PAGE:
Arielle Peralte

West Broward Senior High School

Class Of 2021

MRI & EEG Experience

Synthesized New Knowledge Of

Neuroscience Into A Proposal

For A Neuroscience Experiment

Conducted A Near-Infrared

Spectroscopy To Measure Brain

Activity Of A Live Person

My Neuroscience Training

The Future

Moving Towards

Completed (Click Here To Learn More)

Training With Leading

Neuroscience Experts

Completed (Click Here To Learn More)

Neuroscience

Experimentation

Completed (Click Here To Learn More)

Completed (Click Here To Learn More)

MRI & EEG

Experience


MRI & EEG Experience

1

MRI Machine

At the Advanced Neuroscience Summit, I had the incredible opportunity to visit Georgetown's Neuroimaging Center to see a magnetic resonance imaging (MRI) machine in use. Viewing this procedure provided me with a unique experience to view detailed images of structures and tissues of the brain.

This activity also illustrated the ways an MRI can be used and how it functions. An expert in the field walked me through the process of setting up, reading, and working an MRI machine.

2

EEG Experience

While at the Summit, I also had the opportunity to see an electroencephalogram (EEG) performed live. This device detects the numerous brain waves that continually occur within the brain. This demonstration showcased the complexity of the brain, and it provided me with the opportunity to view alpha, beta, and theta wave patterns in real-time.

This procedure was performed by a specialist, and it enabled me to ask questions and get real-time feedback.



Manipulating Neurons

Neuropriming

Neural Interfaces

Controlling Cockroaches Through Neural Interfaces

Cockroaches have two antennae on their anterior end. These tiny “hair-like” sensors are connected directly to neurons that communicate messages to the cockroach brain.

Cockroaches have neurons similar to ours, but they have far fewer of them! Cockroaches have only about 1 million neurons, while we have 100 billion.

Even though our nervous systems are very different from a cockroach’s, the structure and function of our individual neurons are quite similar. This allows us to learn about our brains by studying that of a cockroach.

Their neurons communicate just like ours by sending information down their axons in the form of electrical activity called “action potentials”, or as they are referred to in the field, “spikes.”

The more neurons fire, together, the faster pathways are built in your brain. By implanting the tips of tiny electrodes into the cockroach’s antennae, a neural interface is created. Since the electrode wire is electrically conductive, I was able to send artificial electrical signals similar to the one that the cockroach antennae’s sensory neurons naturally create. With this neural interface, the cockroaches could race and move just as I told them because of their electrodes.

Neuroscience Experimentation

Neuropriming Tests Using HALO Devices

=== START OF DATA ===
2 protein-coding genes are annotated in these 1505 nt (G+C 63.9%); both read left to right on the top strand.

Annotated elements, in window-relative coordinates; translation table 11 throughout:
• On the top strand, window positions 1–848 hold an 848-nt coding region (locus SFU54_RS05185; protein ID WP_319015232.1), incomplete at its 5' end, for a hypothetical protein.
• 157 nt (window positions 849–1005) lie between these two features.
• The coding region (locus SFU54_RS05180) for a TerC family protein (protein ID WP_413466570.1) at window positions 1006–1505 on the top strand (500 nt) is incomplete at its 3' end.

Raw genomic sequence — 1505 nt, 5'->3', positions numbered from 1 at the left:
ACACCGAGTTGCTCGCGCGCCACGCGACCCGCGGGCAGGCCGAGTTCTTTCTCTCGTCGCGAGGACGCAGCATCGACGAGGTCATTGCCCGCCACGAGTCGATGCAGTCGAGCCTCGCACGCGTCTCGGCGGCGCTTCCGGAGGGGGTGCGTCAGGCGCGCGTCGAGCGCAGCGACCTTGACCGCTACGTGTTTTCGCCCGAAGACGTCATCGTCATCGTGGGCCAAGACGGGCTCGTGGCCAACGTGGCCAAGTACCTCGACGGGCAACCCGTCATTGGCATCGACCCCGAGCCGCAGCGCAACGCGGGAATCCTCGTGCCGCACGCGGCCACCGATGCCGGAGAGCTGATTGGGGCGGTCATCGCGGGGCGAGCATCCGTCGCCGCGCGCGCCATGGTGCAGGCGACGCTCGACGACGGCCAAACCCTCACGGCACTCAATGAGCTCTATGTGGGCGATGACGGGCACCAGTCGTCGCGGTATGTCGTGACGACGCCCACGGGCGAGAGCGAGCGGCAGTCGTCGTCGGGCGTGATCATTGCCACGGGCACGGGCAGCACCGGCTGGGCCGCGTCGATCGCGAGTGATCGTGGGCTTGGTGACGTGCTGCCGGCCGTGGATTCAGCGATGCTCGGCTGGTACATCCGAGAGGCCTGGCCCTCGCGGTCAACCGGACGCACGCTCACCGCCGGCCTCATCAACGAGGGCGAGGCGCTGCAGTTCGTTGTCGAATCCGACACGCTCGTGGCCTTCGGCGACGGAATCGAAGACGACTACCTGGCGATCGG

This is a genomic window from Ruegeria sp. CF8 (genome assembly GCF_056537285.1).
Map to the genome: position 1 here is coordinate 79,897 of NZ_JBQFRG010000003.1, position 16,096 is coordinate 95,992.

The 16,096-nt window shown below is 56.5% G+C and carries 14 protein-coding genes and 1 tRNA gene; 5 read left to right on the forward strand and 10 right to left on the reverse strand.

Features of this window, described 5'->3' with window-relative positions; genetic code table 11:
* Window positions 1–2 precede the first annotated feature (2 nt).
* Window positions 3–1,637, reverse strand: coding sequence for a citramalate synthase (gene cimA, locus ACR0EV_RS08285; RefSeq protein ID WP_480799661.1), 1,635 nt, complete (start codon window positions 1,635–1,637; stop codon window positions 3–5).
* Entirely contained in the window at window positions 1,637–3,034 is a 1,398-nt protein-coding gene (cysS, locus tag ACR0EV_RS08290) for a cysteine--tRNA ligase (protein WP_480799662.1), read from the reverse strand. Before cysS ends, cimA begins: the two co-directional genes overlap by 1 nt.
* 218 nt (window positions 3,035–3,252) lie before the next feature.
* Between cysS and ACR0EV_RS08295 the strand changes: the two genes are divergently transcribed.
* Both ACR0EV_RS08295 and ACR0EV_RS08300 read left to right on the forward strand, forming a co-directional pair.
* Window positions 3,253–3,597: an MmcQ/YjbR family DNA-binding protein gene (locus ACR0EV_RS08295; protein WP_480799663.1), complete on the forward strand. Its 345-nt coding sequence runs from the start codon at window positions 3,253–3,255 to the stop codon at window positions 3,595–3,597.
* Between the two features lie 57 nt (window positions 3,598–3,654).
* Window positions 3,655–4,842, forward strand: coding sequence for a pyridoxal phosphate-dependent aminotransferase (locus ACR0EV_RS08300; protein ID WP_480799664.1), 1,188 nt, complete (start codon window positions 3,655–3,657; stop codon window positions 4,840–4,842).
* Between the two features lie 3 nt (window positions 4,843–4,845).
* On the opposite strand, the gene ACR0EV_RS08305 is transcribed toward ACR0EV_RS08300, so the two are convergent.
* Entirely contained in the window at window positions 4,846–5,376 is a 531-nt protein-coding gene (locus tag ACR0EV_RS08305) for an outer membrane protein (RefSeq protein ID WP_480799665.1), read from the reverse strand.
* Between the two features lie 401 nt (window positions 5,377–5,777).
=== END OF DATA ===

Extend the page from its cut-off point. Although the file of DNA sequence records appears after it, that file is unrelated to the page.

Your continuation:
Whether you're perfecting your free throw or picking up a new language, you need to form new pathways in your brain in order to learn anything.

The scientific term for this process is called neuroplasticity: your brain’s ability to create and strengthen connections between neurons.

Using specialized equipment, you can create and strengthen motor pathways faster. We call this hyperplasticity or hyperlearning.

The headset works by applying a small electric current to the part of the brain that controls movement, activating neurons so they fire more often when you train.

The more neurons fire, together, the faster pathways are built in your brain. That means you can learn any movement faster — from playing the piano to performing a muscle-up.

When combined with training these devices boost max muscle contraction, fine motor skill acquisition, endurance, and more

Moving Muscles Through Electrical Stimulation

By placing two surface EMG electrodes close to each other across the ulnar nerve, we can manipulate neurons by creating a neural-interface between two people, or even a human and a cockroach!

If people have experienced damage to their peripheral nervous system or spinal cord, their muscles themselves can be stimulated, and this line of research is called "functional electrical stimulation."

For example, functional electrical stimulation can often be used to help someone stand up or to improve walking by helping to swing a foot forward.

This is accomplished by using a spiker box that "copies" the neural impulses of one partner (the controller) and transmits them to the second partner (the control subject).

The more neurons fire, together, the faster pathways are built in your brain. Controlling partner two's movements is possible because the ulnar nerve lies just below the surface of the skin in your forearm and elbow, and it is relatively easy to stimulate.

As a result, the electrical activity from one source is able to catalyze a differing muscle’s contraction, because an external technology brings the two systems together.